Rainwater containing carbonic acid is able to react with most minerals at varying rates according to their chemical stability. Now, some naturally-occurring minerals are extremely stable. Think about gold, eroded mechanically from ore deposits and then recovered by prospectors, maybe hundreds of thousands of years later, from river-gravels by panning. Or quartz (silicon dioxide), found as hard, white pebbles on beaches. They’re both pretty bomb-proof.
At the other end of the scale are the very unstable minerals, such as sulphides, compounds of various metals with sulphur. Sulphides readily weather in the surface or near-surface environment, so that most ore-deposits have near-surface zones in which the products of primary sulphide weathering – the secondary minerals – are to be found. The copper carbonates, azurite and malachite, are examples of secondary minerals that will be familiar to most readers. Such minerals can occur in large quantities where the weathering has been prolonged – over a few million years – but the relative rapidity of the process is demonstrated by the fact that thin films of often colourful secondary minerals are a common sight along the walls of mine-tunnels only a century or two old.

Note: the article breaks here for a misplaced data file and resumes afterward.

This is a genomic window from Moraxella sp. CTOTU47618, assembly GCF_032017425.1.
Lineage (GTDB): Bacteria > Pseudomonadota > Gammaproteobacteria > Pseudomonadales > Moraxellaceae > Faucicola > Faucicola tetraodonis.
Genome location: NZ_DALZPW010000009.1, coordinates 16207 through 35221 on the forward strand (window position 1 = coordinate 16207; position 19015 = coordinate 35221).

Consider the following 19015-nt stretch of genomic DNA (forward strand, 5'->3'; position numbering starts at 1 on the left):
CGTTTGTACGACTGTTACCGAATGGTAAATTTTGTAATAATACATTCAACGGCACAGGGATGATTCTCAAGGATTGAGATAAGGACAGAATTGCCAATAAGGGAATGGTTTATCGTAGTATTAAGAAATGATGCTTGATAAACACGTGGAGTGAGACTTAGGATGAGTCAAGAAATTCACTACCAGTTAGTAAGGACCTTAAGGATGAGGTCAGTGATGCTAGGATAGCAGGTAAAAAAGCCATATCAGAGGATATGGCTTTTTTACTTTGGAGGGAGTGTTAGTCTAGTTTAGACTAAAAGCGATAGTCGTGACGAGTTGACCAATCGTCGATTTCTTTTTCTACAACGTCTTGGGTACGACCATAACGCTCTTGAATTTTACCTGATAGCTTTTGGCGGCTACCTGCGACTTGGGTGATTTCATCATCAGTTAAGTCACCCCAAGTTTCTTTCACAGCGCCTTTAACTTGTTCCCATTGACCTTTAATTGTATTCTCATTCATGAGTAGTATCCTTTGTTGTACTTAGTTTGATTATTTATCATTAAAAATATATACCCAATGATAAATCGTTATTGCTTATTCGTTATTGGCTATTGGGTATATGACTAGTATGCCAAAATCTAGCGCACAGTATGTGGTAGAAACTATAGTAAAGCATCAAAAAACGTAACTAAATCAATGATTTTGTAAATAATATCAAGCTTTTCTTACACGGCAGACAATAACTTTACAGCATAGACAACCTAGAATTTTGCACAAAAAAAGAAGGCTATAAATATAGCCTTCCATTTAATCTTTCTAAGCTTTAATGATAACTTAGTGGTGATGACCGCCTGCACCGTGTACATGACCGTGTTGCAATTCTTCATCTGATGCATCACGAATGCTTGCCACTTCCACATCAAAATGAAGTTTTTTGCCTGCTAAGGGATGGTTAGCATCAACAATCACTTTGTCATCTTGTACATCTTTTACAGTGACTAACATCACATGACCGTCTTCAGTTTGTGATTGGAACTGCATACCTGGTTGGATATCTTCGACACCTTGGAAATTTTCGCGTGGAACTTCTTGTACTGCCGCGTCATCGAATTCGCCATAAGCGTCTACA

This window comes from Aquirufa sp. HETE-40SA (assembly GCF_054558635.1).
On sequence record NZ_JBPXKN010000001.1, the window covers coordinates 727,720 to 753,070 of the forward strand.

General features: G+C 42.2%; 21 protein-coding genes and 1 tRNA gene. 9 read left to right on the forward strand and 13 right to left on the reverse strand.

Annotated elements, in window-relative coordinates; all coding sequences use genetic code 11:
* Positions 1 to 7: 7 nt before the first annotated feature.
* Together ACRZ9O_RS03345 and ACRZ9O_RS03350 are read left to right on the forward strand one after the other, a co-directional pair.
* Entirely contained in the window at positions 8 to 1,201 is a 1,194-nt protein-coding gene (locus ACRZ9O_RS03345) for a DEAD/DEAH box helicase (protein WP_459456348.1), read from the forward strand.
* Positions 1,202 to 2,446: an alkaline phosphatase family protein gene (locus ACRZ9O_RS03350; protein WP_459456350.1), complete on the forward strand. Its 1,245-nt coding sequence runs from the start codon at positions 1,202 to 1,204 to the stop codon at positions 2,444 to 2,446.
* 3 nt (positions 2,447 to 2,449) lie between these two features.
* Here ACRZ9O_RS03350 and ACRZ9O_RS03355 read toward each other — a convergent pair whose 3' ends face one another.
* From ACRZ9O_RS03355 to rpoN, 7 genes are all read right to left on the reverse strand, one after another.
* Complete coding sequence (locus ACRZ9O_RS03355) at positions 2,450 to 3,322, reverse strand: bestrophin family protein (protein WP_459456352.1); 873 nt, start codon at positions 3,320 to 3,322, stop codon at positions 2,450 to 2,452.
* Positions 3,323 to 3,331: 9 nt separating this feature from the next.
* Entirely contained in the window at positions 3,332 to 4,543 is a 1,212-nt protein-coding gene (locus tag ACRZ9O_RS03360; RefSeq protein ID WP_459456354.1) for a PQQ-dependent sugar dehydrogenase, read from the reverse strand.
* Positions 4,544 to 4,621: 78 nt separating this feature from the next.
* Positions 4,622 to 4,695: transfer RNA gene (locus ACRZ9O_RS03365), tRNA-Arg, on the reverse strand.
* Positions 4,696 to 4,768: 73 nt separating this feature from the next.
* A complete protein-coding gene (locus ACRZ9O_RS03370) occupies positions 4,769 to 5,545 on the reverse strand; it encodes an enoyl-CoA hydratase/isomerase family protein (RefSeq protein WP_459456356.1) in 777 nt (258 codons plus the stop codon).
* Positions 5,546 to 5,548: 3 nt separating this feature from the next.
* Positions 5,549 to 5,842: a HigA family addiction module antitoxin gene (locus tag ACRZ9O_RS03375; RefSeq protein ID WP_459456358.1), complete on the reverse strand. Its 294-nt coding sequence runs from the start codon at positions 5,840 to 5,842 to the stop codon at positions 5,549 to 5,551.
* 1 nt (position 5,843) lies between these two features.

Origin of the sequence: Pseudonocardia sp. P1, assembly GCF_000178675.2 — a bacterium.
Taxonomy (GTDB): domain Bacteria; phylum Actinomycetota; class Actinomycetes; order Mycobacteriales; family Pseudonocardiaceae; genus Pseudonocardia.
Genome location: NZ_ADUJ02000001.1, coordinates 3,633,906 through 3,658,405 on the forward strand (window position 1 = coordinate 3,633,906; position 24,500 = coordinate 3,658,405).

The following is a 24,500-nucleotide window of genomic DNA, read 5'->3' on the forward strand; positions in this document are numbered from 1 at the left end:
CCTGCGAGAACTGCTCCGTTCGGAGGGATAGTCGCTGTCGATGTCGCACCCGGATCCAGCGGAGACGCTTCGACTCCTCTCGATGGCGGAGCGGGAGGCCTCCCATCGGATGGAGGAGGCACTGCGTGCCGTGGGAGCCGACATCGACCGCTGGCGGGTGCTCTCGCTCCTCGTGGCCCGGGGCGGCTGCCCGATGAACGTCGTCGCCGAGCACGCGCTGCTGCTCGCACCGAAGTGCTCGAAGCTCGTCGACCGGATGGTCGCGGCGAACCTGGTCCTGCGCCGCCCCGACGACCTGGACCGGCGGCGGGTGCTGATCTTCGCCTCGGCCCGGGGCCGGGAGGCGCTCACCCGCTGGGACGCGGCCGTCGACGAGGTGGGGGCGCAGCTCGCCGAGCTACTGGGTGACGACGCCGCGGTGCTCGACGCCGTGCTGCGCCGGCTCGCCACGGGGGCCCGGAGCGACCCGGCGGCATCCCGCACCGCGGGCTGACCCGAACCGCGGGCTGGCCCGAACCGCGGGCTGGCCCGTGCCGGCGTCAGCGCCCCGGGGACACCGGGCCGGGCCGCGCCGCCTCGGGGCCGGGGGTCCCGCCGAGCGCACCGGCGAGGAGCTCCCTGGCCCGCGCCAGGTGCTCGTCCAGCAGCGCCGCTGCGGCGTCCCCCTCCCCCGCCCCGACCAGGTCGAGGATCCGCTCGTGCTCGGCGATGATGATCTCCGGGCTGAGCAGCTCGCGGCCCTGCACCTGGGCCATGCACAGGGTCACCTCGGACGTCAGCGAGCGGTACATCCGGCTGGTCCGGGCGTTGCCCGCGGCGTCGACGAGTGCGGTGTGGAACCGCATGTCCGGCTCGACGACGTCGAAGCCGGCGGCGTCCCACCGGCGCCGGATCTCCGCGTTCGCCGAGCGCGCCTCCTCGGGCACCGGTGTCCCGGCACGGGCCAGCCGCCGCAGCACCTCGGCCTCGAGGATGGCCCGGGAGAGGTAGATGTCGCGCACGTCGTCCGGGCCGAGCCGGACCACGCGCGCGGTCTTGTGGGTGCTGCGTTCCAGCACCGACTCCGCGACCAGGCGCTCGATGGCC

above: primary (left) and secondary (right) copper minerals. The common primary ore, chalcopyrite, is a sulphide of copper and iron that reacts readily with air and moisture at the surface. Prolonged weathering forms colourful secondary minerals in large quantities, like the blue and green copper carbonates, azurite and malachite (the illustrated specimen is about 6 inches long). These copper carbonates constitute a localised, and therefore relatively minor, long-term carbon-sink, compared to the very widespread occurrence of limestones. Photos: author